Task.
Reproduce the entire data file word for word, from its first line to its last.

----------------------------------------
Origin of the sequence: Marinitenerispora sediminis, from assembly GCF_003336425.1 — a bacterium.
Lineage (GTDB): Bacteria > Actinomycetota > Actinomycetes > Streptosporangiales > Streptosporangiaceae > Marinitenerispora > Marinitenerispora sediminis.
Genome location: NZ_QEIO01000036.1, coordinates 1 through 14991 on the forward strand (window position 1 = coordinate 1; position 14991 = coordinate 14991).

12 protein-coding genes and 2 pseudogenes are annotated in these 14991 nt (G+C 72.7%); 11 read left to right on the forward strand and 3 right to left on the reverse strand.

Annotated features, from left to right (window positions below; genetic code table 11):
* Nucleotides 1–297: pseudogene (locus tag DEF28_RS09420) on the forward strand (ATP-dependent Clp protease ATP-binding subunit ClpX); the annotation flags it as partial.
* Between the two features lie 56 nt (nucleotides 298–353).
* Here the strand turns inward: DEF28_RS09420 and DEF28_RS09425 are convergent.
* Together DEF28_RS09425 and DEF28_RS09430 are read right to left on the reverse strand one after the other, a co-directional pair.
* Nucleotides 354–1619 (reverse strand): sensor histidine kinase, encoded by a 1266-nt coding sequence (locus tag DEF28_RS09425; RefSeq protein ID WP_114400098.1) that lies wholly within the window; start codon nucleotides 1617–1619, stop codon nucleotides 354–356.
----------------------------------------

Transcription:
Origin of the sequence: Marinitenerispora sediminis, from assembly GCF_003336425.1 — a bacterium.
Lineage (GTDB): Bacteria > Actinomycetota > Actinomycetes > Streptosporangiales > Streptosporangiaceae > Marinitenerispora > Marinitenerispora sediminis.
Genome location: NZ_QEIO01000036.1, coordinates 1 through 14991 on the forward strand (window position 1 = coordinate 1; position 14991 = coordinate 14991).

12 protein-coding genes and 2 pseudogenes are annotated in these 14991 nt (G+C 72.7%); 11 read left to right on the forward strand and 3 right to left on the reverse strand.

Annotated features, from left to right (window positions below; genetic code table 11):
* Nucleotides 1–297: pseudogene (locus tag DEF28_RS09420) on the forward strand (ATP-dependent Clp protease ATP-binding subunit ClpX); the annotation flags it as partial.
* Between the two features lie 56 nt (nucleotides 298–353).
* Here the strand turns inward: DEF28_RS09420 and DEF28_RS09425 are convergent.
* Together DEF28_RS09425 and DEF28_RS09430 are read right to left on the reverse strand one after the other, a co-directional pair.
* Nucleotides 354–1619 (reverse strand): sensor histidine kinase, encoded by a 1266-nt coding sequence (locus tag DEF28_RS09425; RefSeq protein ID WP_114400098.1) that lies wholly within the window; start codon nucleotides 1617–1619, stop codon nucleotides 354–356.